Asia is on the rise and Vietnamese food is hip and hot. More and more Vietnamese crossover restaurants are opening up outside of traditional enclaves, introducing Vietnamese flavors to non-Viet people and creating ‘modern’ Vietnamese food. Huy Fong’s Rooster brand of Vietnamese chili-garlic and Sriracha sauce are becoming ubiquitous. After all these years, I finally get to say that my people are popular!
Anything trendy is bound to be misrepresented. Popularity comes with its burdens as people capitalize on what Vietnam and Vietnamese means.
During the past couple of weeks, we’ve been having a spirited discussion on an episode of Sandra Lee’s Semi-Homemade, a show that airs on the Food Network channel. In early August, they aired a show called "Indochine Brunch" that was quite a sight to see, with the show host sporting a pink kimono.
Mastery of any cuisine is not a birthright, but rather an acquisition. (As many of you know, you don’t have to be Vietnamese to cook Vietnamese food!) Sandra Lee and her producers could have done more homework to understand what Indochine is. Instead, theirs was a mishmash of flavors and bad cooking techniques. Catch up and voice your opinion on the "Indochine Brunch".
A company that may be doing a better job at capitalizing on the Indochine exoticism is making Canton liqueur. Simon Bao emailed this morning about the re-released Canton — made from French cognac, Vietnamese baby ginger, Provencal honey, and vanilla. Years ago, I tried the original version that was made in Guangdong province in China. It was terribly sweet but not bad tasting, though it was discontinued in 1997. The revived and new
formula for Canton is looking to cash in on the cachet of being Vietnamese-French, or rather, Indochine. I haven’t had a taste since the limited release late last month, but this description from their website captures their strategy: ". . . discover a rare union of tropical romance and continental sophistication."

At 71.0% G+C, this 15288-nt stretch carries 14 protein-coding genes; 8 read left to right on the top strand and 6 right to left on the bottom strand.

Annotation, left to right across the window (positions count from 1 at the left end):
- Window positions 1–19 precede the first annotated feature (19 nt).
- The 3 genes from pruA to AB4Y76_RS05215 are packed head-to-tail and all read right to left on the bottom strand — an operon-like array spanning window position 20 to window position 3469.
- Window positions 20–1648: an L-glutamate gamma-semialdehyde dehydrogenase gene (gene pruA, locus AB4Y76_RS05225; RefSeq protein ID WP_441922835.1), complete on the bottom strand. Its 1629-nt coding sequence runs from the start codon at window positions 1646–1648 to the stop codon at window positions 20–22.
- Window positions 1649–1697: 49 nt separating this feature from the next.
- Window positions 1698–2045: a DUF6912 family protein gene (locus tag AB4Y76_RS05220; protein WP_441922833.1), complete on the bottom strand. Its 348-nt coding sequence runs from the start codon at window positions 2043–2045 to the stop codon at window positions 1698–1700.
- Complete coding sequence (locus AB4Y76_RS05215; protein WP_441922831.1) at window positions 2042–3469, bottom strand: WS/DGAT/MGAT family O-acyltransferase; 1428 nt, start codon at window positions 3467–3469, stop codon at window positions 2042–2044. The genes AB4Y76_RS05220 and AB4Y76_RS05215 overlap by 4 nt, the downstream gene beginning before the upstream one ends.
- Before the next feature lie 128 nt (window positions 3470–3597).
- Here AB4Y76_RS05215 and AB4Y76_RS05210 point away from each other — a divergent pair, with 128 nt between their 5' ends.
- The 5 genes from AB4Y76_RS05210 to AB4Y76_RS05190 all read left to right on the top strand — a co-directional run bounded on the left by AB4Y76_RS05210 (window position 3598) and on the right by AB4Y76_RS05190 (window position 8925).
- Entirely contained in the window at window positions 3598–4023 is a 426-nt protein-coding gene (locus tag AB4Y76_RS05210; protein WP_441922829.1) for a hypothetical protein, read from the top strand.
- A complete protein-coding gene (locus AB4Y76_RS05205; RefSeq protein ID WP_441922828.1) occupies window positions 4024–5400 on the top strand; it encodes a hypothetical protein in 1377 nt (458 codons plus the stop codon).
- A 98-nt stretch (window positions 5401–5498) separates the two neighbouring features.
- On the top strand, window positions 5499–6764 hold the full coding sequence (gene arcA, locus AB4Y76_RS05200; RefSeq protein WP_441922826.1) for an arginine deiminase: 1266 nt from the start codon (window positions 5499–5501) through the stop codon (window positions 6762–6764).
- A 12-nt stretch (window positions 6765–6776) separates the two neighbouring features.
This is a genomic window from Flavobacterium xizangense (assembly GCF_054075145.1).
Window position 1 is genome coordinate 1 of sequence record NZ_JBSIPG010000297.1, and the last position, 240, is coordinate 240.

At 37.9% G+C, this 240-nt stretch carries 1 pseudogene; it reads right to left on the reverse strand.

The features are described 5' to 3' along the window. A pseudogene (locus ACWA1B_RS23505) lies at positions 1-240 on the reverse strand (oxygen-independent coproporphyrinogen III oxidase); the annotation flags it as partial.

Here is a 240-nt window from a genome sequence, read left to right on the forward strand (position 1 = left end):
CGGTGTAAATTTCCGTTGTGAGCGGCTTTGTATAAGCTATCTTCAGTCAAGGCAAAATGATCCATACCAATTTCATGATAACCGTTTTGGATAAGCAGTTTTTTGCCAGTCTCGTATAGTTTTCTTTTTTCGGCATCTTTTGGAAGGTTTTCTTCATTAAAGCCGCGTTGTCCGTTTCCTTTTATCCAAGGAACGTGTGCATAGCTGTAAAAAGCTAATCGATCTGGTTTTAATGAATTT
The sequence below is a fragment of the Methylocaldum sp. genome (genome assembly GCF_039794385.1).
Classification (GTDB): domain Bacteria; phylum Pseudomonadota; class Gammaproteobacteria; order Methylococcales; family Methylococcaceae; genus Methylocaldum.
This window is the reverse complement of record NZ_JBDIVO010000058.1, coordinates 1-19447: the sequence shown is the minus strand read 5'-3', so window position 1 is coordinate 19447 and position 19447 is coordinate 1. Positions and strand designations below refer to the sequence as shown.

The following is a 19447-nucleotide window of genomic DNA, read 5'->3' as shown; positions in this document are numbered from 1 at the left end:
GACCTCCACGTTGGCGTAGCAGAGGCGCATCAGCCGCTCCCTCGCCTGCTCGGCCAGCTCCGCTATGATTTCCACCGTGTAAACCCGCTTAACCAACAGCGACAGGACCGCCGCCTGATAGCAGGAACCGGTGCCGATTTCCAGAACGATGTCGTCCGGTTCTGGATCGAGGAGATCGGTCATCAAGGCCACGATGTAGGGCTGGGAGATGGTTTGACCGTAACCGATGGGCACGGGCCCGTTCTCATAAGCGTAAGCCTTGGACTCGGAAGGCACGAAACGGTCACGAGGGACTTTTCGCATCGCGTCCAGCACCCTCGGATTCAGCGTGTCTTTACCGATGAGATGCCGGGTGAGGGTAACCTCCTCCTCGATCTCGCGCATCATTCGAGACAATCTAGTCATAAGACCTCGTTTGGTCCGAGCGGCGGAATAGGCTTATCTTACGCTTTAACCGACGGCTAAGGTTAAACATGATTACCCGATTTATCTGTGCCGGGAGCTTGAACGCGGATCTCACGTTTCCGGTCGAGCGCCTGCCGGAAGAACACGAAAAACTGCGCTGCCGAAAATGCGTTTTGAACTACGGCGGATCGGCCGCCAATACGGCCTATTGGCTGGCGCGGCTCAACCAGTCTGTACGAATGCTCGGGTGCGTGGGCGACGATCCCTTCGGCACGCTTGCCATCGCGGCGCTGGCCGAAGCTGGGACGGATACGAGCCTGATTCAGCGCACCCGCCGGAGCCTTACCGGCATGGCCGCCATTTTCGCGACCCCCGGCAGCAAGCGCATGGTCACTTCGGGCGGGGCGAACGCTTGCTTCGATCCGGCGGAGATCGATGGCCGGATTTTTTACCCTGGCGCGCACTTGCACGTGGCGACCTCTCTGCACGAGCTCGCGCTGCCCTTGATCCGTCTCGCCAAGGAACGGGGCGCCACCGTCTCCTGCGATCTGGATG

Fast Food Vietnam
Vietnam may be one of the poorest countries in the world, but that doesn’t stop fast food companies from storming in. There’s a growing class of urbanites with money to spend. And so the number of clean, convenient, and mono-culture eateries is steadily increasing. McDonald’s is coming soon. But should we be concerned? What do such businesses mean for Vietnam? Read and comment on fast food restaurants in Saigon.
But hey, corporations don’t have to be the only ones making fast food. Home cooks can too. All you need is freezer space. If you want to make your own convenience food at home, make a batch or two of salmon cakes with dill and garlic and coconut waffles. Both can be made ahead and kept frozen for whenever the urge strikes you.
Speaking of TV, tune in this Wednesday night to watch the new episode of Top Chef, which airs on Bravo. Among the finalists in Season 3 is Hung Huynh, a Vietnamese-American sous chef in Las Vegas. Sara Nguyen, his fellow contestant, was eliminated earlier.
Asian Grandmas Cookbook Project
This isn’t my next book. It belongs to Pat Tanumihardja, a friend of mine who lives in Seattle. She just won the book contract and is looking for recipe contributions. It promises to be a great publication that honors the women who taught many of us how to cook, eat, and enjoy. Details and contact information are in Pat’s call for recipes.
By the way, a few weeks ago, we visited Seattle and Pat invited us to lunch at her mom’s new Indonesian restaurant. We practically ran over there as soon as we arrived! Pat is pictured here with her mom at Julia’s Indonesian Kitchen, a charming restaurant located in a small home in the Roosevelt neighborhood. I hope some of Julia’s well-crafted Indo home cooking gets into Pat’s book!
Cooking demonstrations, classes and panels will be taking me to various places in Southern California, the Bay Area, and New York. Hope to meet you on one of those occasions.